It’s easy to see why a stated income loan appeals to someone who is self-employed. A lender offering this won’t be after your W-2 statements or paystubs. He’ll look at the income on your application form without question. Well, most of the time anyway.
In the real world, a stated income loan is not as straightforward as most people make it out to be. If this is an option you’ve been considering, best orient yourself with a few facts.
1. A stated income loan has different versions.
The term ‘stated income’ is often used in the most general terms, like the ‘no doc’ loan. However, this financial product can be packaged differently, depending on the borrower’s circumstances. A lender may offer two different proposals to individuals who technically qualify for a stated income loan.
2. Lenders may not always take your word for it.
Your lender may accept the income you’ve written down on the form, but this doesn’t guarantee that you’ll get the loan. Your application may be subject for review so you still need to be ready with documents that show just how much you make.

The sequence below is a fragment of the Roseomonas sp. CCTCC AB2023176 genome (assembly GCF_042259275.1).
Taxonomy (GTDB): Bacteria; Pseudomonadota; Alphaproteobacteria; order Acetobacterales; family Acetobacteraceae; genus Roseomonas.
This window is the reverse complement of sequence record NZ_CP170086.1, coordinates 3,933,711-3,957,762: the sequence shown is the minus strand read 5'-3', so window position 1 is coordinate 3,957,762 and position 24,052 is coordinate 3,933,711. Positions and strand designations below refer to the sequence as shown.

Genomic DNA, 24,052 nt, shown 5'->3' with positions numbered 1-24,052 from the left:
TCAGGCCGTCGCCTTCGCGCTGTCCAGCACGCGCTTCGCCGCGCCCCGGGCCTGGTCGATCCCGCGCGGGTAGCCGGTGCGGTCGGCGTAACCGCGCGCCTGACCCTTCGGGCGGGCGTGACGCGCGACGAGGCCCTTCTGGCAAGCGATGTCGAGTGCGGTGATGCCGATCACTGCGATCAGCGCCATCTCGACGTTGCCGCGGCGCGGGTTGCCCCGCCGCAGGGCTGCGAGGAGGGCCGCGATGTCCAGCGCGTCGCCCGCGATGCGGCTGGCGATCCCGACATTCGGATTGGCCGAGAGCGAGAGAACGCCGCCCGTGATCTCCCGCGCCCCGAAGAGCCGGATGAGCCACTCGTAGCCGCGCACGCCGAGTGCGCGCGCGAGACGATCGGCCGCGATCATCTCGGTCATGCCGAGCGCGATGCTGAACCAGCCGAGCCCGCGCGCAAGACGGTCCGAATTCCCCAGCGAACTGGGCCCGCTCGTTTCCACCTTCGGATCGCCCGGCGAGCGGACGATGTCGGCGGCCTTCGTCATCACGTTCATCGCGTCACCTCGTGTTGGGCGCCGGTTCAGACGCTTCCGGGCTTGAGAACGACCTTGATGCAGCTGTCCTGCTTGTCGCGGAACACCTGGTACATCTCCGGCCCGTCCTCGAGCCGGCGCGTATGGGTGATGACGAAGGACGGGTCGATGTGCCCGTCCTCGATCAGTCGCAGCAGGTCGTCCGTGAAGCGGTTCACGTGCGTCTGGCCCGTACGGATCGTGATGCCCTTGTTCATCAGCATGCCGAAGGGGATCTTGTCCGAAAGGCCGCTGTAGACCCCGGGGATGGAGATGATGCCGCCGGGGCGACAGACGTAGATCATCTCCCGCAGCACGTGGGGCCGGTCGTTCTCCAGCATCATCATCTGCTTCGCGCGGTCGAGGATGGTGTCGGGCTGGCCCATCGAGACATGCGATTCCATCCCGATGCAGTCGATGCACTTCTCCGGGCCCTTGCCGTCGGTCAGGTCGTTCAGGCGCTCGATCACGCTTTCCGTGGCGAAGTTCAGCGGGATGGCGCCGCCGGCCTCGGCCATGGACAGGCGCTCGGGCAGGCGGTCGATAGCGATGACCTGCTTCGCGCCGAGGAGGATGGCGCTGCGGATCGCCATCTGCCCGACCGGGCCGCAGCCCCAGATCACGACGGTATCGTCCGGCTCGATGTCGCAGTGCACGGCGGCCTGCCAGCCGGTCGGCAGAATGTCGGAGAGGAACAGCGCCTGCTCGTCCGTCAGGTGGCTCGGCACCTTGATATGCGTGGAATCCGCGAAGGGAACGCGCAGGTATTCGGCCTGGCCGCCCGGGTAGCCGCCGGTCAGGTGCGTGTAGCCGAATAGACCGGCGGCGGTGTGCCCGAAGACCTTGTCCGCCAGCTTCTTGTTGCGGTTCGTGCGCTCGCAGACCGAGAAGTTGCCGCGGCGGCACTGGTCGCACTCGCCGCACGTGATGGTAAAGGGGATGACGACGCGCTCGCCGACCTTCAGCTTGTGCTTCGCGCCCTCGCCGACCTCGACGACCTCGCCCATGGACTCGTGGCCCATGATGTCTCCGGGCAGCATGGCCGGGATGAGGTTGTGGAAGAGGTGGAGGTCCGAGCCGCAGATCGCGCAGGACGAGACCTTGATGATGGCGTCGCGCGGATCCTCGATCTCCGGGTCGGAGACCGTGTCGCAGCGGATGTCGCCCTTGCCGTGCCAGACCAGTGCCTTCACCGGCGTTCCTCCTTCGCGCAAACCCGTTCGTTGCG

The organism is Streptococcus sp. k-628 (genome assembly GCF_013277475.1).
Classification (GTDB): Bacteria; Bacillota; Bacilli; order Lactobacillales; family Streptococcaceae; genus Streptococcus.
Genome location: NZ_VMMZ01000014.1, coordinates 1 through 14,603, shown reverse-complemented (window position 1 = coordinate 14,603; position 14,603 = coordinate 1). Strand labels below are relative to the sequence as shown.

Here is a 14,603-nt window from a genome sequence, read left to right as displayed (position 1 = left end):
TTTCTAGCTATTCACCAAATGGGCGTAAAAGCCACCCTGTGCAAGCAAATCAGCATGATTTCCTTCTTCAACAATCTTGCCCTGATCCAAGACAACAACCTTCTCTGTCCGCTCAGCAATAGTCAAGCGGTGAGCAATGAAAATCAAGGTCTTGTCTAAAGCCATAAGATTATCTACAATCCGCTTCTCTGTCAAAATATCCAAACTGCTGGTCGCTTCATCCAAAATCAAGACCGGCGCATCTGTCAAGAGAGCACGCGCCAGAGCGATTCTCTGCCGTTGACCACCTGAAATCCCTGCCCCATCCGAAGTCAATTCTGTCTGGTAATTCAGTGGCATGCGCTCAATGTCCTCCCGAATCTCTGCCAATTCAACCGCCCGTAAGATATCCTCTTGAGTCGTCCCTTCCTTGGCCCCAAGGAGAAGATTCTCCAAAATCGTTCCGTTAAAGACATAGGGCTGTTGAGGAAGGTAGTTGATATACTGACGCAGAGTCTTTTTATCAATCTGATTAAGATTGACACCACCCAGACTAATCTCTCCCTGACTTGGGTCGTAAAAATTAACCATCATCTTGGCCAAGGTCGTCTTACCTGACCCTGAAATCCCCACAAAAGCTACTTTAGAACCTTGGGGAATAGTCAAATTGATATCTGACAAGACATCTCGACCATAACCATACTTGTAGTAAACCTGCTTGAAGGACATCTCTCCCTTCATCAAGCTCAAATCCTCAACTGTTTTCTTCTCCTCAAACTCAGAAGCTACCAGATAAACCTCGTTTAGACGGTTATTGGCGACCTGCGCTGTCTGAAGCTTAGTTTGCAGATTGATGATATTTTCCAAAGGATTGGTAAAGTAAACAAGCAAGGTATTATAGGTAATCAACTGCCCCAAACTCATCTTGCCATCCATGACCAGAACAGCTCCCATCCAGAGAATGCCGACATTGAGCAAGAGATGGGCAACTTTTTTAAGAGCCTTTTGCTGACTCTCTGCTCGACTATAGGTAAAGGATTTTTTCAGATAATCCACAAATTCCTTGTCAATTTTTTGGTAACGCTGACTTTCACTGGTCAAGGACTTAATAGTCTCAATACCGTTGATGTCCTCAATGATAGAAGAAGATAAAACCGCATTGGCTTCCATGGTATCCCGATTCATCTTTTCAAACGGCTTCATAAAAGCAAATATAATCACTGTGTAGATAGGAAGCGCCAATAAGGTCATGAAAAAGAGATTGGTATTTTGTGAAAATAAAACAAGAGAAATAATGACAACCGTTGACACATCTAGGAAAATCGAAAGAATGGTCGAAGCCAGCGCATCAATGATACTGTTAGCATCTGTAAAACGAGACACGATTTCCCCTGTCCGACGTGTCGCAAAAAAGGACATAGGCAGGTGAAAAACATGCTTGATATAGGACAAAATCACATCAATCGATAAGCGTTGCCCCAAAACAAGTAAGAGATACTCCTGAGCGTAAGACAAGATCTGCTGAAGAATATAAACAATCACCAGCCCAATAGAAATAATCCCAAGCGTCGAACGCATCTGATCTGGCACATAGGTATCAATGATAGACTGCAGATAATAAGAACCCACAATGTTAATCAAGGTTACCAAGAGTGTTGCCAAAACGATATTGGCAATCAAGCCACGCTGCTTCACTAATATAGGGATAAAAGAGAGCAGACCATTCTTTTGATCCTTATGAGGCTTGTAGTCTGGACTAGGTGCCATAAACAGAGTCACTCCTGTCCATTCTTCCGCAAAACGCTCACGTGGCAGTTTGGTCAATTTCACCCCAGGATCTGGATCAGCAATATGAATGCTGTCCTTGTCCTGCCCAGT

3. It could cost you more.
Banks and private lenders offering stated income loan programs often deal with borrowers who have substantial credit and significant equity on their current home. Even so, the lender is still at risk because such applications do not require full documentation. Financial institutions will pass on that risk to the borrower, in the form of a higher interest rate.
4. A stated income loan saves you time. But do you really need to save such time?
Borrowers benefit from a shorter processing time with this loan because verification is (mostly) eliminated. Still, you should consider if this will be helpful to you at all. Neither you nor the buyer is likely to want the settlement concluded next week since you’ll both need time to prepare for the move.